* Posts by An_Old_Dog

161 posts • joined 26 Mar 2010


Version 251 of systemd coming soon to a Linux distro near you

An_Old_Dog Bronze badge

Hacking off the Chromebook Locks

I bought my Chromebook because:

(a) It was the only Chromebook I'd seen with a real-all-the-keys PC-style keyboard;

(b) I knew there was a procedure and freely-available code available I could use to install SeaBIOS, and hence install my preferred OS; and,

(c) It was only $199.00 (store demonstrator on-sale).

I don't recommend this for Ma-and-Pa, but for techies, I do.

An_Old_Dog Bronze badge

ChromeOS Alternative: Install SeaBIOS + OpenBSD

I bought an Acer C-710 on sale at Fry's in 2013, and it still works, though the mouse buttons are begnning to go flakey and battery runtime is decreasing.

The first thing I did was back up ChromeOS, then installed SeaBIOS so it acted like "a regular computer", then installed OpenBSD. The only downside was OpenBSD (still) not dealing with the builtin wireless, which I fixed with a USB-attached wireless unit.

If OpenBSD is not your thing, there are other Unix and Linux distros you can run. Elsewhere, I run Devuan to avoid the plague of Systemd.

US fears China may have ten exascale systems by 2025

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uses of supercomputers

Anything "could" lead to anything, but that doesn't mean it will.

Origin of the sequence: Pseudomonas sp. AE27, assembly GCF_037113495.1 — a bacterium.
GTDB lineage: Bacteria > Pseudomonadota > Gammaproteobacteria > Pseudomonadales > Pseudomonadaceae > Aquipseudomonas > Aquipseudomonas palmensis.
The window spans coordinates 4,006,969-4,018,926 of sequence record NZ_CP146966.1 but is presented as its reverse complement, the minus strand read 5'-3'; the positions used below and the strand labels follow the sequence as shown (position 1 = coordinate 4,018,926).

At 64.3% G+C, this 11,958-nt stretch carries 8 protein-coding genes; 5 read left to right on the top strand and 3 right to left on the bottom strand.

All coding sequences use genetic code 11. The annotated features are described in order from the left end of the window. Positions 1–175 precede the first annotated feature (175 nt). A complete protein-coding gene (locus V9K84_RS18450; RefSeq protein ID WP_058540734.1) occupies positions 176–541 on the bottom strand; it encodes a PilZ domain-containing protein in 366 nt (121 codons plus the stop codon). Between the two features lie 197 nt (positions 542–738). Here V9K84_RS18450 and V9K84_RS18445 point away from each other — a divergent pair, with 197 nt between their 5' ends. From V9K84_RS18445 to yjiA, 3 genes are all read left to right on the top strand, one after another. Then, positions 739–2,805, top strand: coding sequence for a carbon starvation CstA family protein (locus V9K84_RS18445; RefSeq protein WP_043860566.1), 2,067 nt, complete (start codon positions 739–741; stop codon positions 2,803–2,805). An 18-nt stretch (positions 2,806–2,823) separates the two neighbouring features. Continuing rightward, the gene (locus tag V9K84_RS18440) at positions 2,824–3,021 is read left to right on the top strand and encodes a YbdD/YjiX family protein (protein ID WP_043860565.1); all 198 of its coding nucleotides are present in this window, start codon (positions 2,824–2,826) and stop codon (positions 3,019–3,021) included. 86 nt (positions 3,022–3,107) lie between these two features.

Instead of future warfare modes, I'd prefer to imagine a warm, sandy beach, myself on a lounge chair with a supply of tasty eatables and drinkables nearby, surrounded by a bevy of beautiful women researching new ways of doing nice things to me.

If a supercomputer can make that a reality, then I'm all for supercomputers.

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I think it was a joke

Lars, I think you are taking StargateSg7 too seriously. He/she/they didn't use the "Joke Alert" icon, but I think that post was joking, nonetheless.

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Re: other things it could do

None of the things you've listed require use of super-duper computers to achieve. Plain old human thinking is what's required.

US Army journal's top paper from 2021 says Taiwan should destroy TSMC if China invades

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What could possibly go wrong?

1. "You mean that big red button wasn't the emergency power-off?!"

2. Bloke A: "You gonna check the blueprints before you start drilling in that wall?". Bloke B (revs drill): "Nahh, t'ain't necessary. "

FreeBSD 13.1 is out for everything from PowerPC to x86-64

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Re: FreeBSD is the best all round UNIX today

The BSDers write usually-great man pages. Always look there first for info on *BSD.

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BSD acronym & "standard"